Steve Ekstrom is a writer, editor, letterer, and Indie comic producer. He has successfully Kickstarted projects, worked as a journalist for nerdy news outlets, and started his own indie comics studio, Imminent Press.
NerdBastards.com had a chance to talk with Steve about his career in comics, his love for writing, and his experiences in the indie comic scene, and it is fair to say that we learned a lot. Please enjoy this next installment in our ongoing series of interviews with indie comic creators.
NerdBastards (NB): Hi Steve, thanks for talking with us.
Steve Ekstrom (SE): Thanks for interviewing me. As a former journalist in the industry, I think it is imperative that fan sites and venues provide platforms for indie comic book creators to be seen.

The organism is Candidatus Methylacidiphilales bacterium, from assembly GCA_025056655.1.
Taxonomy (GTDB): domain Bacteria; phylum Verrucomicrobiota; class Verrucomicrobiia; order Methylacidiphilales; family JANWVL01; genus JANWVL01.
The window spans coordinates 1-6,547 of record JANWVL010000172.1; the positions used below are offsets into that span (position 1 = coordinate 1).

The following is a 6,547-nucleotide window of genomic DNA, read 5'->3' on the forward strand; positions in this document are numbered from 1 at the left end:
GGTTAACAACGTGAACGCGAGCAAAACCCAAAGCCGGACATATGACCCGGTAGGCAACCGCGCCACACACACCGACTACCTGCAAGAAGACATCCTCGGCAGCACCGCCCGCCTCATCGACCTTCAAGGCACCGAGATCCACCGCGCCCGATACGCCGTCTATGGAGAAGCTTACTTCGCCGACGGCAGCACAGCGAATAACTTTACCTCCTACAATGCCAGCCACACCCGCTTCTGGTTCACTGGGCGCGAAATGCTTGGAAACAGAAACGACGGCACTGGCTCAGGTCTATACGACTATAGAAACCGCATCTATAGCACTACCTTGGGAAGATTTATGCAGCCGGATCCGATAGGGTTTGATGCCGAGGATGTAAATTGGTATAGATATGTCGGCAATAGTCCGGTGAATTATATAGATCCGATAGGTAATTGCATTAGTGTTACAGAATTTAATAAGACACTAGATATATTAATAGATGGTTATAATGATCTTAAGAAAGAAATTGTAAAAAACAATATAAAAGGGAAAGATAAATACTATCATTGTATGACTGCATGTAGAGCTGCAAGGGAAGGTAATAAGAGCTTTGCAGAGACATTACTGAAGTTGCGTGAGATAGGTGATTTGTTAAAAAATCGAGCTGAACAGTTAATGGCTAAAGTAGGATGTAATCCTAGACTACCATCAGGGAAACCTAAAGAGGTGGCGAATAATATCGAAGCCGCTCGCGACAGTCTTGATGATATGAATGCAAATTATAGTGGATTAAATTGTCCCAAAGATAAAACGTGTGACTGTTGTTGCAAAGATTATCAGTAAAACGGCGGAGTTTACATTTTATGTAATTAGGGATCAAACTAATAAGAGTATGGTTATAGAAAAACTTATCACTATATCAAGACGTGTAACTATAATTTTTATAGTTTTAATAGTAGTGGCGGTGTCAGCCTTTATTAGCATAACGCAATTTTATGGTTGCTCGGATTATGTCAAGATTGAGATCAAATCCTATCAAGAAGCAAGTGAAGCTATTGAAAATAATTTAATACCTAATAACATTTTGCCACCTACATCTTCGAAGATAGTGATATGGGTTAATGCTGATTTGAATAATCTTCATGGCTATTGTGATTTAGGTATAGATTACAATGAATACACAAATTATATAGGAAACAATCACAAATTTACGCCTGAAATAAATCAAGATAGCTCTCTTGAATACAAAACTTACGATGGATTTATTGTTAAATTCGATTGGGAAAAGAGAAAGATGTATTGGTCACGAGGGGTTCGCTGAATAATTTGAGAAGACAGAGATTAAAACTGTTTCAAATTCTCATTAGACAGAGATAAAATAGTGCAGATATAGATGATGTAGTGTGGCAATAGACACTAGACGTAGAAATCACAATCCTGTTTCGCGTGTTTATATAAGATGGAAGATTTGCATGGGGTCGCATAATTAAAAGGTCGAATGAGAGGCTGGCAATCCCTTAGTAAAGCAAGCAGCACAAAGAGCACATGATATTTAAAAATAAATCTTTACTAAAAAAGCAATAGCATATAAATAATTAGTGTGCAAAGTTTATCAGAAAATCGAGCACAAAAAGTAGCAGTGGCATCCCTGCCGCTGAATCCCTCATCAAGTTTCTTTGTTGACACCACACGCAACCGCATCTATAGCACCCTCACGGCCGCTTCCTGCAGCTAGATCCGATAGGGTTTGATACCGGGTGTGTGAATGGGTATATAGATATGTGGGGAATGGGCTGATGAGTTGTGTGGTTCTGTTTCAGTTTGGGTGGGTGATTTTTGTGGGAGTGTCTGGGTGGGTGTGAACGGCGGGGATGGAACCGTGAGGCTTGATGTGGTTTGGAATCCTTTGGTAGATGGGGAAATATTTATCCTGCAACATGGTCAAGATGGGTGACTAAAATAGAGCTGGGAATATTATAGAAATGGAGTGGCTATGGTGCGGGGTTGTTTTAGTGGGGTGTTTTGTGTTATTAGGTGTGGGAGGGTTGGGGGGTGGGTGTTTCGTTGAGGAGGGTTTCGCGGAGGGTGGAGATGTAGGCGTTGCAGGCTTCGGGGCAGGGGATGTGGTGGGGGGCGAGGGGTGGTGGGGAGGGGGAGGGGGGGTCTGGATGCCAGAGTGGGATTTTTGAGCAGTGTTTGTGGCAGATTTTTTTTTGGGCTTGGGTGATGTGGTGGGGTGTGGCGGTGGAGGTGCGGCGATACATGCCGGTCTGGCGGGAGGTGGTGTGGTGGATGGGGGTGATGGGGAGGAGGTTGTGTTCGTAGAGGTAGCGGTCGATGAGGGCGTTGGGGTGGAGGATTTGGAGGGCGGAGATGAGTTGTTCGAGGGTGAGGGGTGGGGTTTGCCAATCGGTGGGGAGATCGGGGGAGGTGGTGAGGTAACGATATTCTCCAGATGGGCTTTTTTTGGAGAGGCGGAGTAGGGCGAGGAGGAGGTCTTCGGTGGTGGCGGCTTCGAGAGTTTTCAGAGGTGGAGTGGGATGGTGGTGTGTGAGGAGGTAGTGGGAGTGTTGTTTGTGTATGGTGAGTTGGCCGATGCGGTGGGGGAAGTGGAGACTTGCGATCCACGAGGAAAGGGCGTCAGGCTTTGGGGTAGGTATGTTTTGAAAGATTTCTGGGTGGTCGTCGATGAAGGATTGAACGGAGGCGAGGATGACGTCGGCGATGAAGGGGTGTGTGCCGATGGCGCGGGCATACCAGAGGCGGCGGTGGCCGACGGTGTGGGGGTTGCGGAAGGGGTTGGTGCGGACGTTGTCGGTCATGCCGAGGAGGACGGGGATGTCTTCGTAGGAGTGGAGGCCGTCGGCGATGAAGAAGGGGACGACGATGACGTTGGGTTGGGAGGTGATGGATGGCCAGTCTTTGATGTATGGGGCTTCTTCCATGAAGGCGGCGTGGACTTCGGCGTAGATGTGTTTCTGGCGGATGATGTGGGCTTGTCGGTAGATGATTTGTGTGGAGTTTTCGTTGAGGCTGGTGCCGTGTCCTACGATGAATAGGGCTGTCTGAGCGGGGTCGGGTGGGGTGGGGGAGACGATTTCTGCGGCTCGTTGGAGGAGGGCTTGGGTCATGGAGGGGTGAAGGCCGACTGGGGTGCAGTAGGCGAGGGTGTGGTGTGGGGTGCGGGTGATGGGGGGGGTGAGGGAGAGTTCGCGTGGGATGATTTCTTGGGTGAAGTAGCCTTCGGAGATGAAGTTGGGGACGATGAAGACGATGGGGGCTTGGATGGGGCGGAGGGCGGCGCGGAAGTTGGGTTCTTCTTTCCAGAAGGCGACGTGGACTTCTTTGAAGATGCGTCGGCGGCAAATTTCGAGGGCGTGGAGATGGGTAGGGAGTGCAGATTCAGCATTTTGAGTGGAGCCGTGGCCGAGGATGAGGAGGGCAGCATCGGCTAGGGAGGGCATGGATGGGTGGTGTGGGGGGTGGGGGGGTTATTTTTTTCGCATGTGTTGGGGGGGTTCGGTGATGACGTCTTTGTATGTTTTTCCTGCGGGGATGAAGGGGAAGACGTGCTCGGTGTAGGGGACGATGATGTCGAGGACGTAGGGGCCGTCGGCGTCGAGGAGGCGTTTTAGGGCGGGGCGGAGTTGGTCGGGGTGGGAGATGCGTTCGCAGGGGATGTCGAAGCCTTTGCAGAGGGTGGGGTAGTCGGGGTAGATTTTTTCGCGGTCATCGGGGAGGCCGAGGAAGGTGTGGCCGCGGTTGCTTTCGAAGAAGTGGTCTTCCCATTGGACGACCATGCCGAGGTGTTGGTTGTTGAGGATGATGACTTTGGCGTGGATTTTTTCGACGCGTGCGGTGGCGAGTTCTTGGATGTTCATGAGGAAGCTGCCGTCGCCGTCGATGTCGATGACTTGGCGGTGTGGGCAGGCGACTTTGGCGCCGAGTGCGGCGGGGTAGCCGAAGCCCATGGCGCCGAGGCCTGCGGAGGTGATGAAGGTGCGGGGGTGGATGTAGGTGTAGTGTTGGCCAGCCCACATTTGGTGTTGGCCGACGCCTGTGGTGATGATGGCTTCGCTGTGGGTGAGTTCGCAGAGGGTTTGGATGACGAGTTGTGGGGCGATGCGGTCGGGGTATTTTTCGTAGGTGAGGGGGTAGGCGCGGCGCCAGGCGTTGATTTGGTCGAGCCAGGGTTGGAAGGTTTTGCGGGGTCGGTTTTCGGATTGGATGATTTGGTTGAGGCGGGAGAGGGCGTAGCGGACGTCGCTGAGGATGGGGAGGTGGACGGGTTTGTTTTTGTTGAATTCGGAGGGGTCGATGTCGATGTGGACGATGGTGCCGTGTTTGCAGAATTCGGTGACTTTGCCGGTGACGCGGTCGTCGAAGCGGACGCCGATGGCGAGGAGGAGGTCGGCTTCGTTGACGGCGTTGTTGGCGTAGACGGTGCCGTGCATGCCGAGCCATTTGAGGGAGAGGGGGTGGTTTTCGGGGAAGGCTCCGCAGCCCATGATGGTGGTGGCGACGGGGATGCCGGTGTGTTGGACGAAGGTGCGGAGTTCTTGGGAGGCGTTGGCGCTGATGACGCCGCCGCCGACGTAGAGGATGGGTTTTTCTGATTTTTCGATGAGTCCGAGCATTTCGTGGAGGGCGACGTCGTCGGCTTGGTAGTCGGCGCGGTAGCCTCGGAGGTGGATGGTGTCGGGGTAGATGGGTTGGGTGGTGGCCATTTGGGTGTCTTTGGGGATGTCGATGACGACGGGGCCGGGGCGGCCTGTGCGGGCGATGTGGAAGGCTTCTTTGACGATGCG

NB: Very true. So, tell us a little about yourself, Steve.
SE: I’m just a 40-something year-old dude who puts his pants on leg at a time—but when I do, it’s so that I can write stuff and make comics.
NB: (Laughs) Our kinda hero. We read the first 2 issues of your “Pulp Anthology Series” Terminal, and we loved it! Can you explain to our readers what this series is about?
SE: The Terminal Pulp Anthology is a collection of interconnected post modern pulp comics. Pulp is a broad genre that was the precursor to the superhero comics that encompass 90% of the comics being produced by major publishers.
So there’s a lot to work with under the genre umbrella of “Pulp”. You have Crime Noir, Romance, Aviation, Mystery, “Weird” (yes, that’s a sub-genre), Hard Boiled, Sports (there used to be a lot of sports comics), Westerns, and Sci Fi (Science Fiction).